In today’s medical environment, my perspective on science is alien to most, but the reasons supporting my current stance is 100% native and natural to Earth’s ecosystem and humans in their native form.  This fundamental viewpoint offends their modern beliefs. Life is not an absence of action; rather it is buried in “timing and direction” of how light interacts with nitrogen; it must wait for just the right time to act, and requires the flow of it from outside to inside based upon for the right physical principles, to develop in the ecosystem, and in the right way to become alive. With time, I believe, it will be proven surface chemistry of the skin, eye, and gut is more important than biochemistry for humans. The interaction of light and nitrogen at surfaces is fundamental to my core belief today.

A fluorophore (or fluorochrome, similarly to a chromophore) is a fluorescent chemical compound that can re-emit light upon light excitation. Fluorophores have particular importance in the field of biochemistry and protein studies. We use them in immunofluorescence studies. Fluorophores typically contain several combined aromatic groups, or plane or cyclic molecules with several π bonds. To understand them you need to know a bit of physics surrounding the photoelectric effect. The fluorophore absorbs light energy of a specific wavelength and re-emits light at a longer wavelength. The absorbed wavelengths, energy transfer efficiency, and time before emission depend on both the fluorophore structure and its chemical environment, as the molecule in its excited state interacts with surrounding molecules. Did you know that NADH in cytochrome 1 is a fluorophore? Did you know cytochrome two is filled with flavin proteins that are called chromophores? Why does this matter? Some proteins and small molecules in cells are naturally fluoresce, which is called intrinsic fluorescence or autofluorescence. What are some examples found in our cells? NADH, tryptophan hemoglobin, chlorophyll, phycoerythrin or green fluorescent protein are some. All cells are made have extracellular matrix, and in them, act as the core of their tensegrity system. The extracellular matrix can also contribute to autofluorescence because of the intrinsic properties of collagen and elastin. Things made from these things also possess properties that emit light when they interact with light. All cells release ELF-UV light. The color of the light that proteins release becomes critical in understanding their physiologic abilities. These proteins are also associated with other proteins that act as detectors of the light emissions. They must be coupled precisely on a quantum basis by photons to get accurate signaling.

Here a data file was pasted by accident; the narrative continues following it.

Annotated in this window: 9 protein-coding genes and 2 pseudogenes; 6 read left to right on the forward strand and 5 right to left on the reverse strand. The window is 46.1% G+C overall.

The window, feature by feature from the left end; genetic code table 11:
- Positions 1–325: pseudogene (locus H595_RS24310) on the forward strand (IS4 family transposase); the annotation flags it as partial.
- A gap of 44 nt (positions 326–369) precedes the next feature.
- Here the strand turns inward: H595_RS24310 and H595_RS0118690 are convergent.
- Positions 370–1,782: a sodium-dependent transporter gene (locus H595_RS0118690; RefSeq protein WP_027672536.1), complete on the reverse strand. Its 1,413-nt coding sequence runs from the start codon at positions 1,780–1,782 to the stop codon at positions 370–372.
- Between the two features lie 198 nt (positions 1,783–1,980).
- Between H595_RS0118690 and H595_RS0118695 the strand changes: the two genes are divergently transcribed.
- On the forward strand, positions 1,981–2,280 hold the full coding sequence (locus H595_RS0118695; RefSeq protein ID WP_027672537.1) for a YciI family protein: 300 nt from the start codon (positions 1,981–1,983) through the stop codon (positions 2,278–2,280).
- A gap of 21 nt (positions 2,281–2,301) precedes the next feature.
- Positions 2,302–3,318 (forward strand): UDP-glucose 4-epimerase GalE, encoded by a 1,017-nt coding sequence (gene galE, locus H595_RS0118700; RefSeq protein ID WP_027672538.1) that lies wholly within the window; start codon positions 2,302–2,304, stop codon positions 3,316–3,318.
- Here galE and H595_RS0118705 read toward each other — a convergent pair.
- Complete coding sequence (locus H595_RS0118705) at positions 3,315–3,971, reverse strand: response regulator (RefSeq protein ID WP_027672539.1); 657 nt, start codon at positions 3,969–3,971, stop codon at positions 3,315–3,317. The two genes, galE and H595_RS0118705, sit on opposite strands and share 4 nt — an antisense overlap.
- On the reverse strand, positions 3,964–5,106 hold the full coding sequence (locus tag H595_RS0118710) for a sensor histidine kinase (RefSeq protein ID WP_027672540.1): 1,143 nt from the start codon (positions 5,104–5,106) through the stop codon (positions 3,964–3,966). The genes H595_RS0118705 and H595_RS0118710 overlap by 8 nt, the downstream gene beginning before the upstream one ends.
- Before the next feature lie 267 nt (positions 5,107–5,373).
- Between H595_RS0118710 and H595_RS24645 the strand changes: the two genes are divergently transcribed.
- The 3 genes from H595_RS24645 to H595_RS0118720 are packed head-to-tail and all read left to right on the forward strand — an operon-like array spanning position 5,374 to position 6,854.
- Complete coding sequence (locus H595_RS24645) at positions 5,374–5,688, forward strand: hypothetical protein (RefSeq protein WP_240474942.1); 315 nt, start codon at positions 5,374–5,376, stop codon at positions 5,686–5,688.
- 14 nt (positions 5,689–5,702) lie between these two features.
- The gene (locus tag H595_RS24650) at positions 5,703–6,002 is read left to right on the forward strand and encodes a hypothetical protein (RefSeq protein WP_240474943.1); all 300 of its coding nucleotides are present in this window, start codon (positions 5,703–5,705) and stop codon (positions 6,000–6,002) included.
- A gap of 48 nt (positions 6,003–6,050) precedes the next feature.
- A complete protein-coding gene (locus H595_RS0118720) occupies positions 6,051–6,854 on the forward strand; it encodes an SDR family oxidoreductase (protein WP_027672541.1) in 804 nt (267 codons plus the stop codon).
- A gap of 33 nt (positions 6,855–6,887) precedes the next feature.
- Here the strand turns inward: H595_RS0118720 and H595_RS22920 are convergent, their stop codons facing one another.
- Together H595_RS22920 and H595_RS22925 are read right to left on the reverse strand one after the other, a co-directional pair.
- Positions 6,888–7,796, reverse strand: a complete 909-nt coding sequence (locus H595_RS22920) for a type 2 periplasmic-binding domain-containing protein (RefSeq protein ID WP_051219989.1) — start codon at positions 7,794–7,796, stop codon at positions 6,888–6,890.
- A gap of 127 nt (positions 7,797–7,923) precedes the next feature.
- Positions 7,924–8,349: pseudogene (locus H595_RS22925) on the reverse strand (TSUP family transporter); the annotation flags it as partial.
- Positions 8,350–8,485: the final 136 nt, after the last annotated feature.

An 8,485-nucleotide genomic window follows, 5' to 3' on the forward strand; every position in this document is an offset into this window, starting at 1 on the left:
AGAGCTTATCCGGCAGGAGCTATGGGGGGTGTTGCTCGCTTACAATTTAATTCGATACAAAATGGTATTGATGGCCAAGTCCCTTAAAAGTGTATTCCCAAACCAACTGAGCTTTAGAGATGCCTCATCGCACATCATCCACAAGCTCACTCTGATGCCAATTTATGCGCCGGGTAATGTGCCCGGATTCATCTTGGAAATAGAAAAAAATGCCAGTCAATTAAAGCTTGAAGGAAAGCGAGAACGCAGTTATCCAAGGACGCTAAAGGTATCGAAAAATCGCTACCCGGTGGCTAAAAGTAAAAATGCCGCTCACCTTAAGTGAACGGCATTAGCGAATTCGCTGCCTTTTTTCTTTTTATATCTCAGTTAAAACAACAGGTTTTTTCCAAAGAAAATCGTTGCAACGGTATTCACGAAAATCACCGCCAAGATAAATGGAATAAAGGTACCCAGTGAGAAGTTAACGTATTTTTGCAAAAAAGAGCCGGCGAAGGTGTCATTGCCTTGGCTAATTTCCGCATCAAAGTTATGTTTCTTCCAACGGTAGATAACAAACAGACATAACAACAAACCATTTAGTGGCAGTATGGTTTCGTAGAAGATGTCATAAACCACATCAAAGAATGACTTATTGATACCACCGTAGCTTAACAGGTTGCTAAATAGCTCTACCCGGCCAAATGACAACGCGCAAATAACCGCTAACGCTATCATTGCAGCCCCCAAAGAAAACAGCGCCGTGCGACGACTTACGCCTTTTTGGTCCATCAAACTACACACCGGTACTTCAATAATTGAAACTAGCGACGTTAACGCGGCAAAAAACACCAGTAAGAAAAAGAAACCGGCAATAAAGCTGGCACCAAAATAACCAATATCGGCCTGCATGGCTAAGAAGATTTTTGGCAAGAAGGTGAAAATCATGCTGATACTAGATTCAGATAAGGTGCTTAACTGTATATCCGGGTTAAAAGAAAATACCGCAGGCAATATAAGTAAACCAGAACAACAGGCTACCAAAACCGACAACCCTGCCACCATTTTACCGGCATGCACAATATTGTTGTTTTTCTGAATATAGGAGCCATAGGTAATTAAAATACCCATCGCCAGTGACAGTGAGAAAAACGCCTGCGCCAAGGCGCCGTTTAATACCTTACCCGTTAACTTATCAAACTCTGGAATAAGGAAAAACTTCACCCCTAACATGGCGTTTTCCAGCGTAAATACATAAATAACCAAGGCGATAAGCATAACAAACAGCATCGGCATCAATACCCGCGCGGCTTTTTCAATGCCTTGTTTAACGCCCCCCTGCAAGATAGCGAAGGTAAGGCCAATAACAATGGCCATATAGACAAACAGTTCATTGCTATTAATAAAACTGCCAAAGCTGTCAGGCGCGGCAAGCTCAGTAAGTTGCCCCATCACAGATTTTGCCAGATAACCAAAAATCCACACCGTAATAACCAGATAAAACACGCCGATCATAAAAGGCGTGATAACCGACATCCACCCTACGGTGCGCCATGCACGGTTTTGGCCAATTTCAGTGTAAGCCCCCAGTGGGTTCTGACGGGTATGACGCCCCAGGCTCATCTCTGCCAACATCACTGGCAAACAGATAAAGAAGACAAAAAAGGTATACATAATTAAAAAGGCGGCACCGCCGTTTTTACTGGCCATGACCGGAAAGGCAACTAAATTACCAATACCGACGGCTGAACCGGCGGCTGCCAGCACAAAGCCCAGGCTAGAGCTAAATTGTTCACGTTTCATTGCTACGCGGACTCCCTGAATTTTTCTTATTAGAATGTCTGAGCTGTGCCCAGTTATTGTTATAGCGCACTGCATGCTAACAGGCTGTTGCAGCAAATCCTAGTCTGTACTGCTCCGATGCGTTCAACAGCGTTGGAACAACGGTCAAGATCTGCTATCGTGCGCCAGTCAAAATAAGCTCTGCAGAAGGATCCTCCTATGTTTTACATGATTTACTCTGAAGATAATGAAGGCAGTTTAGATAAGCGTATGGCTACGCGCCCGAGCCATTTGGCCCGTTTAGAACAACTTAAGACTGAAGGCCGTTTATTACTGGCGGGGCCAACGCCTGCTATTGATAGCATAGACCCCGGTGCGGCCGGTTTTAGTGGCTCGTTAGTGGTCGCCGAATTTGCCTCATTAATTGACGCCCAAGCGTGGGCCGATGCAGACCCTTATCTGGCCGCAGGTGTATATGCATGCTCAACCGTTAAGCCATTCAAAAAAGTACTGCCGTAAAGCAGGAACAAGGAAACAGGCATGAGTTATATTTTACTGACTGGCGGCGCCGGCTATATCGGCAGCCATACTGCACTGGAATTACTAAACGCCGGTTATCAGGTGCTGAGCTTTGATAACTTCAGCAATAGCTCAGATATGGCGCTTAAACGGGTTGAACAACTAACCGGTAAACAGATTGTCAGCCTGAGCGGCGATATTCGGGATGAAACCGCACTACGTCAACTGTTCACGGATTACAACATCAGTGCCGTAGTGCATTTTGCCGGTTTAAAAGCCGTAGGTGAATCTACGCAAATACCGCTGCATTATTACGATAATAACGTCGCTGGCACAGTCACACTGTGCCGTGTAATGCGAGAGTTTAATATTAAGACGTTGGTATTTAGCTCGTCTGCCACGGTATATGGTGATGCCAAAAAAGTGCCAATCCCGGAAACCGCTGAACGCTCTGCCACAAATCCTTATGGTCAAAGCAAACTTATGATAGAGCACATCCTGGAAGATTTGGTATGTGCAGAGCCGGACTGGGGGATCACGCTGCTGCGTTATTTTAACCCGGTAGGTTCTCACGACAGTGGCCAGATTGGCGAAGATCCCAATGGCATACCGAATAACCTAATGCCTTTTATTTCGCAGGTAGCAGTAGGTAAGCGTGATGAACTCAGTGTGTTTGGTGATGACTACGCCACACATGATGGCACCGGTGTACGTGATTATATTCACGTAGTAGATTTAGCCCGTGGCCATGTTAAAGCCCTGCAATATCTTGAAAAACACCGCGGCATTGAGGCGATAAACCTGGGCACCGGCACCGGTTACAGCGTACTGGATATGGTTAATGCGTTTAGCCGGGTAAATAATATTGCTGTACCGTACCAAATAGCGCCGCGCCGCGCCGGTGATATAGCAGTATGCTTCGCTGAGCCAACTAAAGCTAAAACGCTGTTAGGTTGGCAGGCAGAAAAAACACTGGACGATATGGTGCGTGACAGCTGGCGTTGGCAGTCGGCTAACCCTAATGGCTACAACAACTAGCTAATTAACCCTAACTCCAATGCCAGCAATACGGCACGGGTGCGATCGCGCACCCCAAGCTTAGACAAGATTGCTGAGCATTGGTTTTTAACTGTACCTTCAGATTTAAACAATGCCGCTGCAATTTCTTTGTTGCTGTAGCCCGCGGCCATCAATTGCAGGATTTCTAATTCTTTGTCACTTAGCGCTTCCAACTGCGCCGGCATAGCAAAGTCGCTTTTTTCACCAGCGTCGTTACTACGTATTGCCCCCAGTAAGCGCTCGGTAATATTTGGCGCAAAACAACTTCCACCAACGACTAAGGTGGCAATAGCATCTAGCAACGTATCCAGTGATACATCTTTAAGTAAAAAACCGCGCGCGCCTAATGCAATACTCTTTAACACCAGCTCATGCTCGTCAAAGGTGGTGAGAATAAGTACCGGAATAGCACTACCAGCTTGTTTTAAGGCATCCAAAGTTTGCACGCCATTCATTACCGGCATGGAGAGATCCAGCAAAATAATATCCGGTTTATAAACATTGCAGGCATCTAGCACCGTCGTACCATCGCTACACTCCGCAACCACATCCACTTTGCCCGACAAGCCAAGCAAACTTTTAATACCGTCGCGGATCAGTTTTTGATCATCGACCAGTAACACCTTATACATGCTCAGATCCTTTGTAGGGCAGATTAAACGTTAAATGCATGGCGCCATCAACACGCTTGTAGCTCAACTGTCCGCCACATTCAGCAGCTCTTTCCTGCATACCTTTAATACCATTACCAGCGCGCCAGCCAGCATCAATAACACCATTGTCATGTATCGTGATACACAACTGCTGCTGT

For example NADH in emits a photon of a specific light frequency (color) that interacts with flavin proteins because they respond exactly to the photoelectric energy contained within the biophoton released. A fluorophore, in analogy to a chromophore, is a component of a molecule which causes a molecule to fluoresce. It has a functional group which absorb energy of a specific wavelength and re-emits energy at a different but equally specific wavelength. The amount and wavelength emitted depend on both the fluorophore and the chemical environment of the fluorophore.
The best studied fluorophores in biology are nicotinamide adenine dinucleotides (NAD+/NADH). These proteins are small and all made out of nitrogen atoms. As I discussed in detail in Ubiquitination 17, NAD+ and sirtuins are designed to work together as a redox couple as well to create the eye’s clock timing mechanism.

Did you remember that I told you that Vitamin D3 is a vitamin that does not have nitrogen in it? Have you ever wondered why that is the case? It turns out Vitamin D can’t have nitrogen within its atomic structure because of the quantum physics buried within the creation of the molecule from the sun’s photoelectric effect. This queerness is tied to how it is made from sulfated cholesterol from UVB solar light. The only difference between sulfated cholesterol and Vitamin D in our skin is a single double bond in the second ring of the cholesterol backbone of cholesterol. This gives Vitamin D one less hydrogen atom than the closed second cyclohexane ring (B ring) of cholesterol.